If you’re looking to purchase a home, you’re probably considering a few different loan options including those with points. Should you pay points on a mortgage? There are several factors to consider before deciding.
What Are Points?
Points are pre-paid interest that allow you to buy down an interest rate. For example, a lender may offer a 0.5% reduction in interest rate for paying 1 point. Each point represents a percentage of the loan amount. So, on a $400,000 loan, 1 point would be $4,000. On a fixed rate loan, paying points up-front will lock in the lower interest rate for the life of the loan.
Why Points Are Appealing
A lower interest rate, and therefore lower monthly mortgage payment, is always appealing to home buyers. Let’s assume that the lower interest rate saves $117 per month. That’s $1,404 per year, and even better, $42,120 over the life of a 30 year loan. When you compare that figure to the $4,000 up-front cost, it’s almost a no-brainer. But, the comparison should not be that straight-forward. There’s a lot more to consider when asking, “should you pay points on a mortgage?”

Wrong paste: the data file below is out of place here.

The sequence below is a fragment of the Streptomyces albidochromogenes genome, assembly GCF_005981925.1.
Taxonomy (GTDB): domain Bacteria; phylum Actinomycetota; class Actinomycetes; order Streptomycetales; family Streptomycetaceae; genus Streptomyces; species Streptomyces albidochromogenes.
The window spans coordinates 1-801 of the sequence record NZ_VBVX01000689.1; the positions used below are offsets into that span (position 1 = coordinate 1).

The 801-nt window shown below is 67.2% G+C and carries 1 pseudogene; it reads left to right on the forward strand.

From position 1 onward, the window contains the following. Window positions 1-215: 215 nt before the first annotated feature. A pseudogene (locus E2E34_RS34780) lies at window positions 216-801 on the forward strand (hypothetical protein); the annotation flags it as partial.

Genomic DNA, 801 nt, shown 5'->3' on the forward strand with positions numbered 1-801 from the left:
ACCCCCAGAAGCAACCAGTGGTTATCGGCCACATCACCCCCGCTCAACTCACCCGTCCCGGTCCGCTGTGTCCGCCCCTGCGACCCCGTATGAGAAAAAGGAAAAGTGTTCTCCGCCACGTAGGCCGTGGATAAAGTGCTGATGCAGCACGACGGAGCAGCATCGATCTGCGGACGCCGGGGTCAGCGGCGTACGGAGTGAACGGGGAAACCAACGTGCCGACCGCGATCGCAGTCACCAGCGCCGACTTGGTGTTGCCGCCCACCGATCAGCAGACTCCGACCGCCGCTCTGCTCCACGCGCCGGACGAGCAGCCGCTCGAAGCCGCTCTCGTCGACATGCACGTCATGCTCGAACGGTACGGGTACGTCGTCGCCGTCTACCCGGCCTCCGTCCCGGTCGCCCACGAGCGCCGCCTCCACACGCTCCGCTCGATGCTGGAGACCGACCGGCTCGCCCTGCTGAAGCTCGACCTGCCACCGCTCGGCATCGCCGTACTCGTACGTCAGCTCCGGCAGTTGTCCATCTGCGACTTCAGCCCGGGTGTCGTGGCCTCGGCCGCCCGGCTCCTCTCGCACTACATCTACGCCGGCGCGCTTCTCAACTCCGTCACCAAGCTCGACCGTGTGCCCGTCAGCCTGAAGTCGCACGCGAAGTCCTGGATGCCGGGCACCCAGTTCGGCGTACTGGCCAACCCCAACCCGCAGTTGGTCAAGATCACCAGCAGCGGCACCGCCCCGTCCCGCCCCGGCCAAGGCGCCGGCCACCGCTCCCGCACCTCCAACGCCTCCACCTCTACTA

Should You Pay Points on a Mortgage
Whether you should pay points on a mortgage should depend on how long you plan to keep that mortgage. If you sell your home or refinance your mortgage, the slate is essentially wiped clean. Let’s go back to the example above.
If paying $4,000 up-front allows you to save $120 per month on your mortgage payment, the breakeven point is roughly 34 months ($4,000 / $120 = 34.18 months). So, you don’t actually start saving any money until the 35th mortgage payment. Are you likely to move or refinance your home loan before then? If you refinance your loan in 2 years, for example, the higher monthly payment would have cost you $2,808 rather than the $4,000 you paid in points at closing. So, you’ve essentially wasted your money since it would have cost you less to simply pay $117 more each month!
Always Look at the Big Picture
Nomatter what loan programs you are considering, always look at the big picture. Raw numbers are not always an accurate evaluation. Think realistically about your homeownership plans when reviewing any types of costs or fees. These include points, variable interest rates, and even pre-payment penalties on loans. Only by considering all of the facts can you make smart financial decisions.